What does a basic estate plan include?

Quickly, here is a recap of the documents included in a standard estate plan:

  • – Will
    • – Power of attorney
    • – Advance Health Care Directive

What does each document do?

Will – The will is the document people are most familiar with, and it does basically what you expect – it sets forth your wishes for the distribution of the assets you own personally at the time of your passing. This typically does not include any asset which has a beneficiary designation, or any asset which is jointly owned. It also names a number of people in important roles, like executor (the person that administers your estate and carries out the wishes you set forth in the will – if there are enough assets in the estate to do so), and a guardian of minor children (very important for parents or for those who anticipate having children in the future). 

Power of Attorney – The power of attorney names someone to carry out your affairs should you become incapacitated. Without this, a loved one would have to petition the court for guardianship, which can be an expensive and time-consuming process. 

Medical Power of Attorney & Living Will – The medical power of attorney and living will names someone to make healthcare decisions on your behalf in case you become incapacitated, and in accordance with your wishes as set forth in the living will portion of the document. There, you specify what (if any) life-prolonging measures you would want if you are in a permanent vegetative state with no significant chance of recovery. 

What if you don’t have one?

What happens if you die without a will? This is technically inaccurate, but the most straightforward way I’ve heard this question answered is to say that, when you die without a will, Washington law writes your will for you. Washington law dictates who should get your assets in probate court, and the recipients of those assets are called your heirs. Who those people are depend on who survives you. If you leave a surviving spouse and parents, for example, your surviving spouse gets a portion of your estate and your parents get a portion. The process of administering the estate of a person who died without a will is called “intestacy.”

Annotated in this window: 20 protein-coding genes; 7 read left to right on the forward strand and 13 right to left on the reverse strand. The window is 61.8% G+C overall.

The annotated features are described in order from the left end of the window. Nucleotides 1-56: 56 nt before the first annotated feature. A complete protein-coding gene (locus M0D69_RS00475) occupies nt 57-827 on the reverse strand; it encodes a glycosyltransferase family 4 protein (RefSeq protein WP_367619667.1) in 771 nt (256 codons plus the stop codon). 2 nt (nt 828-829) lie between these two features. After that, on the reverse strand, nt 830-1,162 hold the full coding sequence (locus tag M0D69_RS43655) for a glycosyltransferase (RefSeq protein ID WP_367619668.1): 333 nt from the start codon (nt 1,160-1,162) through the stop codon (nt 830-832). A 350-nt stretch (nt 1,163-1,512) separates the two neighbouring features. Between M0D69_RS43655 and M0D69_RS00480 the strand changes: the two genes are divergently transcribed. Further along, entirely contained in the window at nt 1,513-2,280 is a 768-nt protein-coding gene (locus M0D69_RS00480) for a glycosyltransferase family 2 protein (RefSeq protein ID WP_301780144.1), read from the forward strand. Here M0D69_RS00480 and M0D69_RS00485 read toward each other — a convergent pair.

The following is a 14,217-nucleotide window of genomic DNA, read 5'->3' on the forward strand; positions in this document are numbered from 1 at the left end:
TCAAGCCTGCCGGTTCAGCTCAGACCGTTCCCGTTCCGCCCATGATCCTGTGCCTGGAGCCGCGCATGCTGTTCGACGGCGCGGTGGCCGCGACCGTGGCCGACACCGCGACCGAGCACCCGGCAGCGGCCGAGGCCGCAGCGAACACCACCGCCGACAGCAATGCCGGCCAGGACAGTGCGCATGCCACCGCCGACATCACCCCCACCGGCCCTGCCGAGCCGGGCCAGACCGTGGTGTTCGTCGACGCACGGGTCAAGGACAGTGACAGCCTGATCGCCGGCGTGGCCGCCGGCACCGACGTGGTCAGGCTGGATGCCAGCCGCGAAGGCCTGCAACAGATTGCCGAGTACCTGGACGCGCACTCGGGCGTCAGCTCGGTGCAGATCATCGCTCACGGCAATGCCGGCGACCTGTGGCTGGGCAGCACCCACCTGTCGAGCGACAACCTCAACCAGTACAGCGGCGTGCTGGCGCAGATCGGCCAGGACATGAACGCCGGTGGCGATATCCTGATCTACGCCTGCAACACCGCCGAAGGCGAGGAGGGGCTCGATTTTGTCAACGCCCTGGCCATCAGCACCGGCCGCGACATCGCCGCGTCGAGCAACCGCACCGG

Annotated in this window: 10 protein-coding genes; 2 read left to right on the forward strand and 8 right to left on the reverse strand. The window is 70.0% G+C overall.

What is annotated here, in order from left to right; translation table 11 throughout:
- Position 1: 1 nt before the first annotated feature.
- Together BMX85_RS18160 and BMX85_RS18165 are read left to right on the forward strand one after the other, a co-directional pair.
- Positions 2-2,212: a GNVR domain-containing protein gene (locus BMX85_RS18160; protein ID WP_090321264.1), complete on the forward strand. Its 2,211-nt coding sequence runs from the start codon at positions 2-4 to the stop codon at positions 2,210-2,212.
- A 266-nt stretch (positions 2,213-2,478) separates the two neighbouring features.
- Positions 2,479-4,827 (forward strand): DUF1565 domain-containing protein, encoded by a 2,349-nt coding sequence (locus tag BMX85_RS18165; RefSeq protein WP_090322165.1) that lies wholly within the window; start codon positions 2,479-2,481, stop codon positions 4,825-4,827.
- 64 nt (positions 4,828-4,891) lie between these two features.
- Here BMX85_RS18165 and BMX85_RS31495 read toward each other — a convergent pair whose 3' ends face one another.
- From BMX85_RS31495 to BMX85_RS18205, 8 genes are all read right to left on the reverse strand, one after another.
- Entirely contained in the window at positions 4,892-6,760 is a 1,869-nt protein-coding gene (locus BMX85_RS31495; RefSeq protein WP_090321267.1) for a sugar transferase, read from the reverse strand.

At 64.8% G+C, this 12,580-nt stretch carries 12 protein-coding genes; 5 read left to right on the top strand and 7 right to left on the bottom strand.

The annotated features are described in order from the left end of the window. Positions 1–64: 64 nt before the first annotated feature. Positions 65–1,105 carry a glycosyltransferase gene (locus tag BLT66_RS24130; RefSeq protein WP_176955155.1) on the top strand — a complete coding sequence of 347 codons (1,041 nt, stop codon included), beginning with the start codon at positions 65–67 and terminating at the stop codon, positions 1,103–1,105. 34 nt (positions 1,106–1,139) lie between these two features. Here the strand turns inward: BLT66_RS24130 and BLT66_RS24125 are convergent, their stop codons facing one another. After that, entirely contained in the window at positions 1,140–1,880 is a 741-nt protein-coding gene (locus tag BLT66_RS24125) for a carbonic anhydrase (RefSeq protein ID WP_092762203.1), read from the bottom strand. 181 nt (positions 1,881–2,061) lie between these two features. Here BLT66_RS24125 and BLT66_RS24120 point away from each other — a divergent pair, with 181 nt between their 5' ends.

Several factors make intestacy more difficult:

  • All your heirs must sign “renunciations” agreeing to the proposed administrator of your estate
  • No direction is given for the disposition of your remains
  • No election is made naming guardians of minor children
  • Your assets may go to unintended beneficiaries

On that last point, I have heard it argued that state law often mirrors what the deceased person wanted, but I do not agree. Under WA law, a surviving spouse does not receive the entire estate of a deceased spouse, which is by far the most common preference of married individuals. Instead, if the deceased person is survived by children or parents, they get a large share of the estate.

What happens if you are incapacitated without a power of attorney in place

We touched on this above, but to reiterate – it can be very difficult for a loved one to be recognized with the authority to manage your legal affairs without a power of attorney in place naming them as an agent. Banks often resist recognizing such authority (but they always will) even where there is a power of attorney in place. This isn’t their fault; they are attempting to combat increasing accounts of fraud. However, the absence of a power of attorney makes managing an incapacitated person’s everyday affairs nearly impossible. The loved one would have to petition the court for formal guardianship, which is a costly and time-consuming process — orders of magnitude more difficult than having a power of attorney drafted. 

What happens if you are incapacitated without a medical power of attorney and living will in place

Mostly this document is designed to ease the burden on your loved ones, if you are seriously sick or injured, by clearly communicating your wishes as at a time when you cannot communicate them yourself. Without it, decision-making is usually left to your next of kin who may be left to guess about what life-prolonging measures you want, if any. It also can cause that person to feel guilt or distress over the decision at what is already a difficult time.